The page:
One state can’t handle refugee crisis alone, German minister tells V4 counterparts

Lubomír Zaorálek, Frank-Walter Steinmeier, photo: CTK

The foreign ministers of the Visegrad Four countries, Germany and Luxembourg met in Prague on Friday to discuss Europe’s ongoing refugee crisis. Germany’s Frank-Walter Steinmeier insisted on EU states sharing the burden, while his Visegrad counterparts may have shown the first hints of division over the issue of quotas.

Lubomír Zaorálek, Frank-Walter Steinmeier, photo: CTK
A week ago the prime ministers of the Czech Republic, Slovakia, Poland and Hungary reiterated their countries’ opposition to EU proposals for refugee quotas at a meeting in Prague.

This time it was the turn of the Visegrad Four foreign ministers, along with their counterparts from Germany, the strongest backer of the quota plan, and Luxembourg, which currently holds the EU presidency and also supports “relocation”.

Between the two meetings the president of the European Commission, Jean-Claude Juncker, announced details of a plan to resettle a total of 160,000 refugees, significantly expanding on previous goals.

Just prior to Friday’s meeting the Czech foreign minister, Lubomír Zaorálek, seemed to perhaps signal a change in his country’s position, telling news websites that Prague did not want to be perceived as putting a brake on agreement on the quotas issue.

During a news conference alongside the other five foreign ministers Mr. Zaorálek said “cracks” had recently appeared between “old Europe” and Central and Eastern European states. But, he said, he supported a common, comprehensive European solution.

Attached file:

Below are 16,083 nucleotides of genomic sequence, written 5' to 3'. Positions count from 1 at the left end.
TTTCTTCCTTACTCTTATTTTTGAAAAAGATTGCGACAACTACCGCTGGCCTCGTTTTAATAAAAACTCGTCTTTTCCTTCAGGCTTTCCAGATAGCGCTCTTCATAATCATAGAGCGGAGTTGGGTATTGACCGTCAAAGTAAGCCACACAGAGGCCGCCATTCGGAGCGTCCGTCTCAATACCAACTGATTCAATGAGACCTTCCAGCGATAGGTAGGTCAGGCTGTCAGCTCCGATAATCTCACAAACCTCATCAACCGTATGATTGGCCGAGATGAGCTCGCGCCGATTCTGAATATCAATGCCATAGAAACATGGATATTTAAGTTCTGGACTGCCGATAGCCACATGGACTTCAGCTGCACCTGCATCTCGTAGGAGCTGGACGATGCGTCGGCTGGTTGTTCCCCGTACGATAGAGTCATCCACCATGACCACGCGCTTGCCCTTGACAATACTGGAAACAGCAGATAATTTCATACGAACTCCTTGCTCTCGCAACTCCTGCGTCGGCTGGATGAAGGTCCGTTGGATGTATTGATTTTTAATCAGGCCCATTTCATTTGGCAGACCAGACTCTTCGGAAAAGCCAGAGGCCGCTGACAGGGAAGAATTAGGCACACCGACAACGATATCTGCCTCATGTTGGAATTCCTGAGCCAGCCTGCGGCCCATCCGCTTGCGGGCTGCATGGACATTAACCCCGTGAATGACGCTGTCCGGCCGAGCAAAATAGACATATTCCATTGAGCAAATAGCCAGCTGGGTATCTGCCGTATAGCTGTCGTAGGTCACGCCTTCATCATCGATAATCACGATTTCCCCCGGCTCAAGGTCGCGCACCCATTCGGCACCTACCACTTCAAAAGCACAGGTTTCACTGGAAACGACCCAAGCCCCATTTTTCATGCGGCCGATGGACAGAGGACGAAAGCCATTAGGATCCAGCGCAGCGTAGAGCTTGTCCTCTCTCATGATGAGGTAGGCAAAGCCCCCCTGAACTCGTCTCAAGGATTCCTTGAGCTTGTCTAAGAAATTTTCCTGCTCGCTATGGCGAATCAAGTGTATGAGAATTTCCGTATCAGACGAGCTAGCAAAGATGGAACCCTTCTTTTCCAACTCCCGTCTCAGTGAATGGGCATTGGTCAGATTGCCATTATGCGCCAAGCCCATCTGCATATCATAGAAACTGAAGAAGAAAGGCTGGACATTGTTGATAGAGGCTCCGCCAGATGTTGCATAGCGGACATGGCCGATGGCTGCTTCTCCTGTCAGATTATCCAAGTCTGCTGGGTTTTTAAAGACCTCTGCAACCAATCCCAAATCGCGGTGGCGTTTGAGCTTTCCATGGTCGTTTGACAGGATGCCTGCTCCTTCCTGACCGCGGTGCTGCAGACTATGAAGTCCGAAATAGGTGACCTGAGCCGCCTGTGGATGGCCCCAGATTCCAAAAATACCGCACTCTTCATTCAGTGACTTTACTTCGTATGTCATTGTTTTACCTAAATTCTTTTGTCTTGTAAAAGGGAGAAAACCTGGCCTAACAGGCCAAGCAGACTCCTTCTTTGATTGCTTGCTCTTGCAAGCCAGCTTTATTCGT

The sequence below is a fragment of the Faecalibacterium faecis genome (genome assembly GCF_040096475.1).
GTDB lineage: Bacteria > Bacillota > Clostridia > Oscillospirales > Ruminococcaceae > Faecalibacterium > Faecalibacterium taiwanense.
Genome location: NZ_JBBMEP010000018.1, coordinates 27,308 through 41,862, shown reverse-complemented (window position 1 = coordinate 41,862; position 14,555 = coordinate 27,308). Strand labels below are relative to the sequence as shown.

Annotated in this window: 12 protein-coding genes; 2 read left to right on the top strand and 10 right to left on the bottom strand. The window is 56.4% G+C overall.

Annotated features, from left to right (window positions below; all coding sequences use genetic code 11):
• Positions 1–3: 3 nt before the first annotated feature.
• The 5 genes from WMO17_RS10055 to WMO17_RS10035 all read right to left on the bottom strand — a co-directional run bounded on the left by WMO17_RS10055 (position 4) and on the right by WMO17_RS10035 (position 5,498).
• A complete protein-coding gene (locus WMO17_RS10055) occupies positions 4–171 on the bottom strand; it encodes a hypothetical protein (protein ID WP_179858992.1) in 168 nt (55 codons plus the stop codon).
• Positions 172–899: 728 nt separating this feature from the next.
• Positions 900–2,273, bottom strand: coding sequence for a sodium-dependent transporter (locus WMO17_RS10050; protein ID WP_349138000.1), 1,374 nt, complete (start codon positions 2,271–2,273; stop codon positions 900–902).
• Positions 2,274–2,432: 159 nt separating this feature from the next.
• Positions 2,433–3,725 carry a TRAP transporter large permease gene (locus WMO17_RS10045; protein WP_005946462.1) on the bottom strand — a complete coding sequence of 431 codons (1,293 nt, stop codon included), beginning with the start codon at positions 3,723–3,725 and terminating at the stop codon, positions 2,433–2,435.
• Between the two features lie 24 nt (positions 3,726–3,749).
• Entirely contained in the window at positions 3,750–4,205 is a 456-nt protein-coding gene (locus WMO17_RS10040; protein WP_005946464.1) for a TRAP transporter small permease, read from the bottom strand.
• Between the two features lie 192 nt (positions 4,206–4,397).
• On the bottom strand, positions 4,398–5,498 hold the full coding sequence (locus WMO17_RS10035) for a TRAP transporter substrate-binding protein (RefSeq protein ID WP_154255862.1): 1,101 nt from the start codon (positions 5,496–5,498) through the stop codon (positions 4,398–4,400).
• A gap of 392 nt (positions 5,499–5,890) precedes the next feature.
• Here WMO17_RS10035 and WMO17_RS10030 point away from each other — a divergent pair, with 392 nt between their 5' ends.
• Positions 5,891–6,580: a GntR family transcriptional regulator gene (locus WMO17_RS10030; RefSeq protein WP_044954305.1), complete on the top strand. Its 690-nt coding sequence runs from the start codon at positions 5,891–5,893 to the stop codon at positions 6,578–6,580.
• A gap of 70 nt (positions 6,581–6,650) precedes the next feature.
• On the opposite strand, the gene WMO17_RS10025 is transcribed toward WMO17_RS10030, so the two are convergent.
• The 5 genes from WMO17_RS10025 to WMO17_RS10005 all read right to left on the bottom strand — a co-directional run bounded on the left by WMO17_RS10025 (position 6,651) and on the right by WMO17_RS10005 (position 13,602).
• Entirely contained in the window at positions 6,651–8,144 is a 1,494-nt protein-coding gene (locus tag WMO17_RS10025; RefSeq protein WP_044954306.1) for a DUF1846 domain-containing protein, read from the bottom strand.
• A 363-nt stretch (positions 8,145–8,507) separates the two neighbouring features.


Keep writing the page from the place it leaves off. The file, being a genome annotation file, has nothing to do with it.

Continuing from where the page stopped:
Hungary-Serbia border, photo: CTK
“We’re glad that in the new European Commission material it states that it is important to ensure thorough protection of borders. To differentiate legitimate refugees from economic migrants. To work on a functioning returns policy. To unify the asylum procedure. A very important point that we feel needs more attention is the creation of so-called hot spots, places where registration will take place and which will help us ascertain who is actually coming to us; on that basis we can decide how we will proceed further.”

The German foreign minister, Frank-Walter Steinmeier, described the refugee crisis as the biggest challenge ever faced by the European Union. Berlin is expecting to take in at least 800,000 asylum seekers this year and Mr. Steinmeier said that one country simply couldn’t handle such numbers alone.

Against the backdrop of talk about a rift between West and East on the matter, the German diplomatic chief cautioned against a “blame game”. He did say, however, that there were points on which he and his Visegrad Four colleagues were at odds.

Mr. Steinmeier said the issue of future migrants also needed to be considered, adding that there should be a just mechanism of division of migrants.

When the German minister left the news conference early because of another engagement, Mr. Zaorálek said he and his regional counterparts were going back to the negotiating table to continue their discussion.

Photo: CTK
But if members of the Visegrad group do continue to dig their heels in, they look likely to be outvoted on the quotas issue. It will be decided by qualified majority, meaning a veto is not possible.

The next step in the process will be a meeting of EU interior and justice ministers in Luxembourg on Monday. The president of the European Council, Donald Tusk, said on Friday that if agreement is not reached then he will convene a special meeting of heads of government for later this month.